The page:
"I just need someone to explain to me why that's not currently the case and why that didn't happen the original time," Hopkins said.
Other providers with extensive grow operations argued against the ban on outdoor grow operations. Ian Foley, administrator of the agricultural sciences division at the Montana Department of Agriculture, said the department supports the outdoor grow ban so to avoid cross pollinating marijuana with hemp, which is a state-recognized agricultural product.
Supporters of the proposal Wednesday included several opponents to legalization, such as Coleen Smith, a substance abuse youth prevention specialist with Youth Connections in Helena. Steve Zabawa, a Billings car dealer and longtime marijuana opponent who is currently suing the state in court on claims that the ballot initiative to legalize pot was unconstitutional, was another proponent. Like nearly everyone who testified on the bill, Zabawa had a few suggested amendments, such as pushing retail sales back to 2023 to let his lawsuit play out, buckling down the THC limit from 35% to 15% and eliminating edibles as a retail option.
The bill would allow retail sales in January 2022.
"Let's be smart about it, let's start small," Zabawa told the committee. "You can always change it two years later to a higher potency."
Zabawa also said he plans to launch a campaign to repeal legalization in the 2022 election.
Hopkins told the committee his bill intends a more restrictive approach, rather than a largely hands-off system that was initially granted to the medical industry before lawmakers tightened down the industry to a near-repeal in 2011. The medical industry was eventually resurrected by ballot initiative again in 2016 and has since seen additional regulation by lawmakers in each Legislative session.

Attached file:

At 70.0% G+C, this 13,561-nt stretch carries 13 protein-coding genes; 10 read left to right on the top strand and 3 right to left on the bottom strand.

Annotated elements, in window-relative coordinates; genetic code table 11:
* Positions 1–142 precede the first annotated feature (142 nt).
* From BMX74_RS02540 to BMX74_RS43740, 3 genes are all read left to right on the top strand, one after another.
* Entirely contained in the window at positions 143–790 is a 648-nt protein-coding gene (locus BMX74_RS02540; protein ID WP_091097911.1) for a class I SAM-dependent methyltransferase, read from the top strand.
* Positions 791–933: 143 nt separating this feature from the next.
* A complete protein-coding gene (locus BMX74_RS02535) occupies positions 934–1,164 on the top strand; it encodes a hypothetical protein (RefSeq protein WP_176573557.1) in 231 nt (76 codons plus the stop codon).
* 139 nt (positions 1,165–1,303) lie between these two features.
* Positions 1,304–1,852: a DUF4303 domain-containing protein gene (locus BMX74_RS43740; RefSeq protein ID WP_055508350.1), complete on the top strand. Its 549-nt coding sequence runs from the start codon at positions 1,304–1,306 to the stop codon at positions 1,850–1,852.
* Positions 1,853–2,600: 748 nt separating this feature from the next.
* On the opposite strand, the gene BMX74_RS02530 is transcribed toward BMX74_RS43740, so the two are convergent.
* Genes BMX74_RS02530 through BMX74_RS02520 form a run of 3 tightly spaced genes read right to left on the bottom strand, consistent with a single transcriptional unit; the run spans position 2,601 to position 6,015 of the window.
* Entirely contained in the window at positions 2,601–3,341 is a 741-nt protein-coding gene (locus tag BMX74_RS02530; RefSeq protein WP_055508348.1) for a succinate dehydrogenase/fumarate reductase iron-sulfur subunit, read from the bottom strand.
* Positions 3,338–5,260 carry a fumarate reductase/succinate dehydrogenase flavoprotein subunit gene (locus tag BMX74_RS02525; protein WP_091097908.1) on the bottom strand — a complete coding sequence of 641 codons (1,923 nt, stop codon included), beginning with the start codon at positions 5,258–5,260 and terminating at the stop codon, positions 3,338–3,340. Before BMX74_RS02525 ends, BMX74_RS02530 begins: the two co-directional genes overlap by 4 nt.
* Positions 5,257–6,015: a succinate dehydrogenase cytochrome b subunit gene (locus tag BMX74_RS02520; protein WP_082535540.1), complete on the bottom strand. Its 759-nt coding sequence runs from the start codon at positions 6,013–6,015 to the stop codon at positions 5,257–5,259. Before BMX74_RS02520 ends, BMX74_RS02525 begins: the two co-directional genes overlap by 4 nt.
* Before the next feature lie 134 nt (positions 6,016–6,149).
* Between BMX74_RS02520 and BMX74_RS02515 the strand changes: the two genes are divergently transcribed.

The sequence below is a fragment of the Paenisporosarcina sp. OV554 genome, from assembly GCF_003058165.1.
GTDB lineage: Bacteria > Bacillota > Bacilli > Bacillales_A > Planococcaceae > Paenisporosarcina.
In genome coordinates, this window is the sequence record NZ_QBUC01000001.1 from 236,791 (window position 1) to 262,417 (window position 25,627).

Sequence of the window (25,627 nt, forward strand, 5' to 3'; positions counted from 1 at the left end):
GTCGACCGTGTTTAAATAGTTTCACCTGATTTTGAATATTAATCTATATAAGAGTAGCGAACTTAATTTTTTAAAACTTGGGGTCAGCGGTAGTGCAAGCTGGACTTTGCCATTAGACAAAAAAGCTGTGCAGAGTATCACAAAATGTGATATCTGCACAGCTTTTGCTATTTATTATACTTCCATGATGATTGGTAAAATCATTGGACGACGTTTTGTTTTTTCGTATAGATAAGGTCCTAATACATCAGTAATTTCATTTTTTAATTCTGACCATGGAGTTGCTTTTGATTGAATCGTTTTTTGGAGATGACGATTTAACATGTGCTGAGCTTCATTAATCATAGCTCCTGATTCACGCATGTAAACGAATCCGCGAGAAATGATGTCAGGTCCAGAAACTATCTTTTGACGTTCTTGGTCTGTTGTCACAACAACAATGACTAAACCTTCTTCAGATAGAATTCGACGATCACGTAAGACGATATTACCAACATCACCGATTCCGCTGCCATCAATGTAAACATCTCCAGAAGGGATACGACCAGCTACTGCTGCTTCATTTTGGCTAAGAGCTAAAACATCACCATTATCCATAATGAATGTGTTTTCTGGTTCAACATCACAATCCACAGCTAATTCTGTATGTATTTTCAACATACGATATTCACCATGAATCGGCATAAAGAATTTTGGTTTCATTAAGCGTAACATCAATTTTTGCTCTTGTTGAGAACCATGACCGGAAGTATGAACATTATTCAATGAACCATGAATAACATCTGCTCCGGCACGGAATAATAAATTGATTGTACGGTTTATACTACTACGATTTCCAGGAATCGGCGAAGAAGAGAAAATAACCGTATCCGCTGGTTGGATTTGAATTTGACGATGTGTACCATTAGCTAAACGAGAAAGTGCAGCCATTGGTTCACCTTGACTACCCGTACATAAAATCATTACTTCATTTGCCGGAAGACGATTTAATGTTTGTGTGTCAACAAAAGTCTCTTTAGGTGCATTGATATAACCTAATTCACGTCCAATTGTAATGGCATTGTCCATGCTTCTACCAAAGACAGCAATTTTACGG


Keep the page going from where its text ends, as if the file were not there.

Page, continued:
"There will be a time when anybody can come in here and apply for licensure," Hopkins told the committee. "If we do not prepare for that I guarantee we will regret it."
This, too, stirred some concern among providers who testified against the proposal. In the medical program's current structure, providers must enter the market in one of the lower tiers, classified by square-footage of growing space, before they can incrementally grow into larger tiers as a measure to prevent huge companies from entering the market. Hopkins' bill allows businesses to come into the market at any tier.
Hopkins told the committee — and for those who were in the room, the providers — that the recreational marijuana program may bring uncomfortable changes for medical providers who choose to enter the recreational market. He also told committee members he was open to any conversation about amendments to the bill following questions about THC limits and ownership requirements.
"I think on some level people engaged in the medical system are just going to have to deal with the fact that we are standing up a non-medical system and that some rules of the road are going to be different in this non-medical system," Hopkins said. "We are talking about adult use."
Committee chair Mark Noland, R-Bigfork, said Wednesday the bill may get a vote Tuesday.